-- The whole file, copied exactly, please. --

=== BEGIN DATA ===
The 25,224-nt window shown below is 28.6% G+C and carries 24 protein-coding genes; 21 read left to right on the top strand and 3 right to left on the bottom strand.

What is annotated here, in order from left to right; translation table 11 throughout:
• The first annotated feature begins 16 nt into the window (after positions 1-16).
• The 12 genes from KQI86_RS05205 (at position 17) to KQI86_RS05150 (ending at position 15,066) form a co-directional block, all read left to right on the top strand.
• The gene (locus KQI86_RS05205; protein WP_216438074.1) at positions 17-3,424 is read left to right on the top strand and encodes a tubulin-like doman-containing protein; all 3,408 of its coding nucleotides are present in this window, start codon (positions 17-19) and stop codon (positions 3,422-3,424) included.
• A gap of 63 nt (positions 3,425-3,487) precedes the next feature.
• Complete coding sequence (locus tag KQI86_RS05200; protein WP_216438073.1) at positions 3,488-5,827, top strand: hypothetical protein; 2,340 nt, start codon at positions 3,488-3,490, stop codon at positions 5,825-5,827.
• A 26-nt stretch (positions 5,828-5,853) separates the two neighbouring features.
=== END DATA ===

The 25,224-nt window shown below is 28.6% G+C and carries 24 protein-coding genes; 21 read left to right on the top strand and 3 right to left on the bottom strand.

What is annotated here, in order from left to right; translation table 11 throughout:
• The first annotated feature begins 16 nt into the window (after positions 1-16).
• The 12 genes from KQI86_RS05205 (at position 17) to KQI86_RS05150 (ending at position 15,066) form a co-directional block, all read left to right on the top strand.
• The gene (locus KQI86_RS05205; protein WP_216438074.1) at positions 17-3,424 is read left to right on the top strand and encodes a tubulin-like doman-containing protein; all 3,408 of its coding nucleotides are present in this window, start codon (positions 17-19) and stop codon (positions 3,422-3,424) included.
• A gap of 63 nt (positions 3,425-3,487) precedes the next feature.
• Complete coding sequence (locus tag KQI86_RS05200; protein WP_216438073.1) at positions 3,488-5,827, top strand: hypothetical protein; 2,340 nt, start codon at positions 3,488-3,490, stop codon at positions 5,825-5,827.
• A 26-nt stretch (positions 5,828-5,853) separates the two neighbouring features.